I was shooting pictures through a special solar telescope while Linda was shooting pictures thorough a 300 mm telephoto lens mounted on a tripod. When the climax of the eclipse was nearly upon us, it became clear to me that we had two problems to overcome. First, there was a stubborn strip of clouds in the way that threatened to block the sun just as the ring of fire appeared. Second, my estimate of the sunset point was a little off and the sun was not going to set behind the windmill where I wanted it.

There was nothing I could do about the cloud, but I picked up the camera on the tripod and started running through the cacti and brambles, all the while glancing back to see if the angle on the sun and windmill were correct. I still had to guess exactly where the sun would be when it dropped to the level of the windmill. I picked my spot, set up the tripod and camera, and Linda took over, snapping pictures just as the ring of fire began. I ran back to where my huge, bulky telescope was destined to stay for the duration of the eclipse beside the Tahoe.

When Linda shouted across the prairie that her memory card was maxed out in her camera, I ran back to her with my Nikon in hand and put it on the 300 mm lens to finish out the sequence. The ring of fire was over, but now the partially eclipsed sun’s fiery horns were nearing the horizon, perfectly placed beside the lone windmill. With coyotes howling around us, Linda and I watched the last fleck of eclipsed sun sink below the horizon. The Texas wind spun the windmill blades against the red sky. Our eclipse experience was over.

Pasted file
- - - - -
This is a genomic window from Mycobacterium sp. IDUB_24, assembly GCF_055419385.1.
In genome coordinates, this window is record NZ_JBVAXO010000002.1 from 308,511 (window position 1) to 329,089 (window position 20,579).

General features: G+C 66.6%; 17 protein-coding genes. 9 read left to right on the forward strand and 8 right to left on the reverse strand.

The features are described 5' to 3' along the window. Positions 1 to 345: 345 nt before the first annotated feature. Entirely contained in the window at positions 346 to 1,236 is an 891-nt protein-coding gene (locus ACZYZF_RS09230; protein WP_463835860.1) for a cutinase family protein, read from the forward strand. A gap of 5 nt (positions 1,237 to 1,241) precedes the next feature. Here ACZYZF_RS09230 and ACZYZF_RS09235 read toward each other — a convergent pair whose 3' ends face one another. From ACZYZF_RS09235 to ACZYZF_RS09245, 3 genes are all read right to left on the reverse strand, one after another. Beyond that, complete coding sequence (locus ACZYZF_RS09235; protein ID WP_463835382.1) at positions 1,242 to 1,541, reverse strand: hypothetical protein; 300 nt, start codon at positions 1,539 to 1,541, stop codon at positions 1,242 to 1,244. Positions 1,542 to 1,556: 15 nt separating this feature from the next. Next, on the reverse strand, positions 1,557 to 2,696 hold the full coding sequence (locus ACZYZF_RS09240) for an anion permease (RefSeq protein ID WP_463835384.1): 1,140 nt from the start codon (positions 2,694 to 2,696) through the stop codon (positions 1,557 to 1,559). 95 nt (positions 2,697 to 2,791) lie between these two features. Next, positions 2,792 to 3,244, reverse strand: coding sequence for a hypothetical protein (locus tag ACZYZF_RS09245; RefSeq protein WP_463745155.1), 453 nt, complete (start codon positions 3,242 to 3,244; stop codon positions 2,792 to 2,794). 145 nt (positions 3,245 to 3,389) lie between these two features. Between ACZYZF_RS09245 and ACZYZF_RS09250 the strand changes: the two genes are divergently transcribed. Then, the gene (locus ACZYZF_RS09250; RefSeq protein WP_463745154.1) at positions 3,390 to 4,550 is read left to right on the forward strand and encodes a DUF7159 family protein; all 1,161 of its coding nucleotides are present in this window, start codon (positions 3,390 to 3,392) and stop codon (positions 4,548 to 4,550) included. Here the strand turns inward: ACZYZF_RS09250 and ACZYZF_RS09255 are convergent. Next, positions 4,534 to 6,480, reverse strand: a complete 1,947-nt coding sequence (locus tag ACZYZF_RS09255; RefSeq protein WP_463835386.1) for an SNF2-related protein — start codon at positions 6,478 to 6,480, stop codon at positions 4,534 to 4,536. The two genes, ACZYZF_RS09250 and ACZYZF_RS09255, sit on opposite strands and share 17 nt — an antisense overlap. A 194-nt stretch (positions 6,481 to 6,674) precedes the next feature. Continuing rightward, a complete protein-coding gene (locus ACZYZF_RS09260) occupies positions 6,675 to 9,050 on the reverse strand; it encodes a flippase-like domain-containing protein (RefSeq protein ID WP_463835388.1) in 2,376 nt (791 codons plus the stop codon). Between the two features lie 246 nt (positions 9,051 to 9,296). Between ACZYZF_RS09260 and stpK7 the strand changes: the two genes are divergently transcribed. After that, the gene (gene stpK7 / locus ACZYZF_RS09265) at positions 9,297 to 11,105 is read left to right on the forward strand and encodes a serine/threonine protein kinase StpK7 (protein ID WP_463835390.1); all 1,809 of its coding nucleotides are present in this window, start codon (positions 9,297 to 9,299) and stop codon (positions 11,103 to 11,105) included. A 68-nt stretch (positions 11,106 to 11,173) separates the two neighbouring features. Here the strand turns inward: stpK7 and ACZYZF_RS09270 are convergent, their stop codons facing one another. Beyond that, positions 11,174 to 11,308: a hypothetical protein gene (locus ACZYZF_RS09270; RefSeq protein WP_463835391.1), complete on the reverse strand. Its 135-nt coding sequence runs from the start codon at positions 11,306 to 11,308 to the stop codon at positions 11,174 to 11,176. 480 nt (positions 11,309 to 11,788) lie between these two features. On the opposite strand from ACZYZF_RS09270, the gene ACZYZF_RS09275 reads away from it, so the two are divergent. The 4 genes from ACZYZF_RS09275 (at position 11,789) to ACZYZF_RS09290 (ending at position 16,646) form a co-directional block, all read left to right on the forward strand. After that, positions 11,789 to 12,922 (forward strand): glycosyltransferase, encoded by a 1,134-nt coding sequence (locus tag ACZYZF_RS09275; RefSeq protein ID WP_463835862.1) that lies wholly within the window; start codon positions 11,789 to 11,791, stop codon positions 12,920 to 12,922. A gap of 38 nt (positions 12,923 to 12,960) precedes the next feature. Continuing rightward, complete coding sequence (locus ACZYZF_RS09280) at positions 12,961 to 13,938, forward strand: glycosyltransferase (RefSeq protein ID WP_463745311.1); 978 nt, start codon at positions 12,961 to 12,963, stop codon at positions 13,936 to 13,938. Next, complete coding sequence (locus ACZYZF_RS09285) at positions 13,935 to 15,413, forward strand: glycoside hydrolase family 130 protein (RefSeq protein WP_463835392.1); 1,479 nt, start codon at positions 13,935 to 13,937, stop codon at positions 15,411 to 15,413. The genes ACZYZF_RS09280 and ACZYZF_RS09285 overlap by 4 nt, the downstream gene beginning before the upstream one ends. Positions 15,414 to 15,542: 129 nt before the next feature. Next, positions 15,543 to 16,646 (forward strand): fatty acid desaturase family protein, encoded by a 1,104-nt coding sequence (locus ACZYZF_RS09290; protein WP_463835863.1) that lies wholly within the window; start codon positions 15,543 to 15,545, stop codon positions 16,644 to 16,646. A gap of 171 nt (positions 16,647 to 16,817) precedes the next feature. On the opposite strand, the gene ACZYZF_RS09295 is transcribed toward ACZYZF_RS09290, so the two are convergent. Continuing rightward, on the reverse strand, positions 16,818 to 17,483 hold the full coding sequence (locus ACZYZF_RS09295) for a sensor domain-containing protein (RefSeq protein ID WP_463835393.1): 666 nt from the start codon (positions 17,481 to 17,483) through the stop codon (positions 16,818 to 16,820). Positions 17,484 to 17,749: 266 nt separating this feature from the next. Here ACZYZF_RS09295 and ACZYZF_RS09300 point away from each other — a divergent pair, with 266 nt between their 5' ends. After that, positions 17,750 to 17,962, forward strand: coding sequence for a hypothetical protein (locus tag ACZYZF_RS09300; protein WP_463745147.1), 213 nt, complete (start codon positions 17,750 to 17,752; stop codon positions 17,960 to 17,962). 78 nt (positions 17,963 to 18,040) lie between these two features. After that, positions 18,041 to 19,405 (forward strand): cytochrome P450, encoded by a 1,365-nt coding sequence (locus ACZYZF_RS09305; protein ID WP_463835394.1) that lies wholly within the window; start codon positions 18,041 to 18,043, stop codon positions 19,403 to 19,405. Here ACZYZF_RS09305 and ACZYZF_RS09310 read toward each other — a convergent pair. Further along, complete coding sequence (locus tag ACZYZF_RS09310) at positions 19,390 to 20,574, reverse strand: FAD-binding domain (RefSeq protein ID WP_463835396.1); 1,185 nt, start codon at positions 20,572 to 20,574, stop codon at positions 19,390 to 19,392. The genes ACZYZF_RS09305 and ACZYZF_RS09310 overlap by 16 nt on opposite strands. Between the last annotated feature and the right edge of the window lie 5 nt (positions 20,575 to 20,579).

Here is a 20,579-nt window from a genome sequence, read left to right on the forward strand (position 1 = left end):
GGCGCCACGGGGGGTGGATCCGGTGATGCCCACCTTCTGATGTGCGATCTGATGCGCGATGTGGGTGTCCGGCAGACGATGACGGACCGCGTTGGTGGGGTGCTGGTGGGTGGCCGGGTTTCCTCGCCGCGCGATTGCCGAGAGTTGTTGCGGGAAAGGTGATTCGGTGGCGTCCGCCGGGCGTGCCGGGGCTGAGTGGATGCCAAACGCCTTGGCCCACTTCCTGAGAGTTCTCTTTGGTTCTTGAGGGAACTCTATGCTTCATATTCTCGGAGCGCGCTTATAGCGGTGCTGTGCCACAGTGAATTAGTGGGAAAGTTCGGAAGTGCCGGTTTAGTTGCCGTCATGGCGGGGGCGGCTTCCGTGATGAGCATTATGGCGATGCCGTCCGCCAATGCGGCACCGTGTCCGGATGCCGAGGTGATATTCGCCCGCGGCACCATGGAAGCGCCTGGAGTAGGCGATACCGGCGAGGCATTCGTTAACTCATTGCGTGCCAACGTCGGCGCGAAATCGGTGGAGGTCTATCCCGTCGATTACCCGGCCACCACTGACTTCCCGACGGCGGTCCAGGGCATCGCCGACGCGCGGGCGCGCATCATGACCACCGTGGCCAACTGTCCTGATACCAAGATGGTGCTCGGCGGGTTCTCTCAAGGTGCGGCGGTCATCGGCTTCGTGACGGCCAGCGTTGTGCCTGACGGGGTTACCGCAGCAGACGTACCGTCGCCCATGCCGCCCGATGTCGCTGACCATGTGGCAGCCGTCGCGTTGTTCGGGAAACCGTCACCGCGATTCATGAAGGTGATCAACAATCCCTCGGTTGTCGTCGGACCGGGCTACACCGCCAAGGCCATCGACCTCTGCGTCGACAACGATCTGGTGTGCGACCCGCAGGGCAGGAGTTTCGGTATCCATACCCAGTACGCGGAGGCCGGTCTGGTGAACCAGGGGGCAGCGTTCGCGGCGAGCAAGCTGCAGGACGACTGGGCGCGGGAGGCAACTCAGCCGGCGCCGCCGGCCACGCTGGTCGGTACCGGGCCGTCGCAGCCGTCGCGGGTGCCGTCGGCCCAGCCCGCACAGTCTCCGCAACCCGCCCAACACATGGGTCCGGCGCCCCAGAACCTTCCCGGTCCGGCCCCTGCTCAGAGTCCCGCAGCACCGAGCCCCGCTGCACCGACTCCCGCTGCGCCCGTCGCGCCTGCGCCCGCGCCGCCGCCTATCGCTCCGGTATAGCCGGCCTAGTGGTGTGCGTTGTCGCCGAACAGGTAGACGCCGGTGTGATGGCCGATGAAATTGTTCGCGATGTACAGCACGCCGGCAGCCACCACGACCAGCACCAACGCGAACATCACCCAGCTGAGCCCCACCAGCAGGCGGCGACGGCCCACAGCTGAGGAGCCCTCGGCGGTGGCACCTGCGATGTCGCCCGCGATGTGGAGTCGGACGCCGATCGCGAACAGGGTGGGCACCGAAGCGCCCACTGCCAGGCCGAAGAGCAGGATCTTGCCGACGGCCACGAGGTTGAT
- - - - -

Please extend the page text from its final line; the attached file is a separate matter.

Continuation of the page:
Or was it? Someday, when I have more time, I’ll have to tell you about trying to find our way back to a road and civilization in the dark west Texas night across the mesquite and cactus-covered prairie with a near hysterical wife in the passenger seat.

My next date with the moon’s shadow? Aug. 21, 2017, somewhere up in Wyoming. Maybe Ava Rose can join us for that one.

Jimmy Westlake teaches astronomy and physics at Colorado Mountain College’s Alpine Campus. Check out Westlake’s astrophotography website at www.jwestlake.com.

Comments

Use the comment form below to begin a discussion about this content.

Requires free registration

Posting comments requires a free account and verification.